The second half of my interview with world-renowned political activist, linguist, cognitive scientist, philosopher author, MIT Professor emeritus Noam Chomsky.
Photo by Rob Kall
Thanks to Don Caldarazzo for help editing the transcript.
And here's the link to the audio podcast: Exclusive: Rob Kall Interviews Noam Chomsky: America in Decline, US Operating Procedures for Blocking Democracy
Rob: "Station ID (WNJC 1360 AM, the Rob Kall Bottom Up Radio Show)" My guest tonight is one I'm very excited to have back - he's a world renowned political activist, linguist, cognitive scientist, philosopher, author; he's MIT Professor Emeritus Noam Chomsky. Welcome to the show!
Rob: What level do you think economics and marketing are at, compared to"
Noam: Not even in the same ball park.
Rob: Are you talking about pre-Copernican?
Noam: All.. Look, it's not a criticism. The reason why physics and chemistry make significant progress is that they're dealing with artificially simple systems. So physics makes huge progress, because it really isn't dealing with what's going on in the outside world. Like, physicists don't take video tapes of what's happening in the outside world and try to construct physics from it. It's concerned with extremely simple systems understood within the highly abstract context of sophisticated experiments. And doing that, you can make really enormous progress - tremendous intellectual achievements. But, if a physicist gets to, say, a molecule that's too complicated, they hand it over to chemists. And if it becomes too complicated for the chemists, they hand it over to the biologists, and if it's too complicated for them, they hand it over to the historians or sociologists. And of course, as you move to higher and higher levels of complexity, you (quite naturally) get less and less fundamental understanding. That's almost automatic. So it's not that deep understanding is inconceivable, it's just going to be a lot harder. And when we talk about those issues of unification that you were quoting in connection with the sciences, or the shift from teaching engineering to teaching basic science, remember that's very recent, after literally thousands of years of intensive study and progress.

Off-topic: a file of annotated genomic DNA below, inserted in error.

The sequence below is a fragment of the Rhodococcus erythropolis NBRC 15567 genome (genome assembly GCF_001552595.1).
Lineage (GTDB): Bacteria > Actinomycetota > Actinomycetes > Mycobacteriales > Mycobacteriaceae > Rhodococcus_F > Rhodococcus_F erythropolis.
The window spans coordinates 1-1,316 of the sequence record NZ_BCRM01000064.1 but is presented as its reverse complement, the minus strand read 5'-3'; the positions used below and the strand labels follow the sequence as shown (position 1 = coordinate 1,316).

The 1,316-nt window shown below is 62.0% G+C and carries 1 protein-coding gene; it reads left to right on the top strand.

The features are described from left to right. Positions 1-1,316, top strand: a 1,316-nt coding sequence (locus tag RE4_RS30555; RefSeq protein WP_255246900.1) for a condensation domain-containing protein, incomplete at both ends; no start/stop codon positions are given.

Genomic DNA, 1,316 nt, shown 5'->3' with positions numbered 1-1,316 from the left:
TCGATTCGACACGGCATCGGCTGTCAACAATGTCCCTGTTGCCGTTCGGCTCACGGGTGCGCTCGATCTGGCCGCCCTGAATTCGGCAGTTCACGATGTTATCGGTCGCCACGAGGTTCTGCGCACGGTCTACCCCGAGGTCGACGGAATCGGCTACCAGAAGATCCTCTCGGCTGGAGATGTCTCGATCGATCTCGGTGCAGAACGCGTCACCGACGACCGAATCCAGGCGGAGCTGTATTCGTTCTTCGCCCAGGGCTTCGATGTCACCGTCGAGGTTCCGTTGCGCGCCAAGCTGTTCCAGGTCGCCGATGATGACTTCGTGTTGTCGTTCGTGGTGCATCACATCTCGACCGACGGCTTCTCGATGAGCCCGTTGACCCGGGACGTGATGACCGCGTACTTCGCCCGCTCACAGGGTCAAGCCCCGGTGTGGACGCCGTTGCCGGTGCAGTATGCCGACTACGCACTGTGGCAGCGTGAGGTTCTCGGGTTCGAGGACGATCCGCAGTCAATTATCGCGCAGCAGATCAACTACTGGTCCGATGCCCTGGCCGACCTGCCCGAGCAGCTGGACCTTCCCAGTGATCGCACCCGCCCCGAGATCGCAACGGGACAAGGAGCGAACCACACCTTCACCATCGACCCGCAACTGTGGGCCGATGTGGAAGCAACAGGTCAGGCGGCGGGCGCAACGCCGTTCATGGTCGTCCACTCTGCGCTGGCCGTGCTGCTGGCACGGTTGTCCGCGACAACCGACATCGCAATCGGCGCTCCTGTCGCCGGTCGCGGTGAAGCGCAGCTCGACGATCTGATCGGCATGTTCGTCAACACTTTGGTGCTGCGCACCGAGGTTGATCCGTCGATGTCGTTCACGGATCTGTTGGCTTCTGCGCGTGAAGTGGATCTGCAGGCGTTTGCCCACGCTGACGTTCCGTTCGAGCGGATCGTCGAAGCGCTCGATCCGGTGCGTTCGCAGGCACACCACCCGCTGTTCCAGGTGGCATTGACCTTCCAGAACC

Rob: And, you know, you mention in that same article -- and frankly that article grabbed me, because my first encounter with you was back in the early 70s as a psychology major reading about psycholinguistics. And so I think of you, not just as an activist, but of course as a scientist. You mention in that article, and I quote, "At some point in human evolution, and it's apparently pretty recent given the archeological record (maybe the last hundred thousand years), a computational system emerged which had new properties that other organisms didn't have, that has kind of arithmetical type properties"" Now, you were talking about language acquisition skills there, I think.
Noam: It's language"go ahead, sorry.
Rob: Just to wrap up the question; others have written about how small changes in language, like the onset of writing, or the beginning of the Gutenberg press, have had -- like people like Leonard Shlain and Walter Ong - they've explored how these changes have had major effects on how people function in our culture. I'm just curious; now we have the internet, and with this it's massively changing things, I really think that it had a big effect on the Occupy Wall Street Phenomenon. I'm asking, so, we go from one hundred thousand years ago, a computational system emerges, and arithmetical brain properties, and language, and writing, and now we have the internet, and where do you see us all moving with this as humans, so we don't kill ourselves with our intelligence?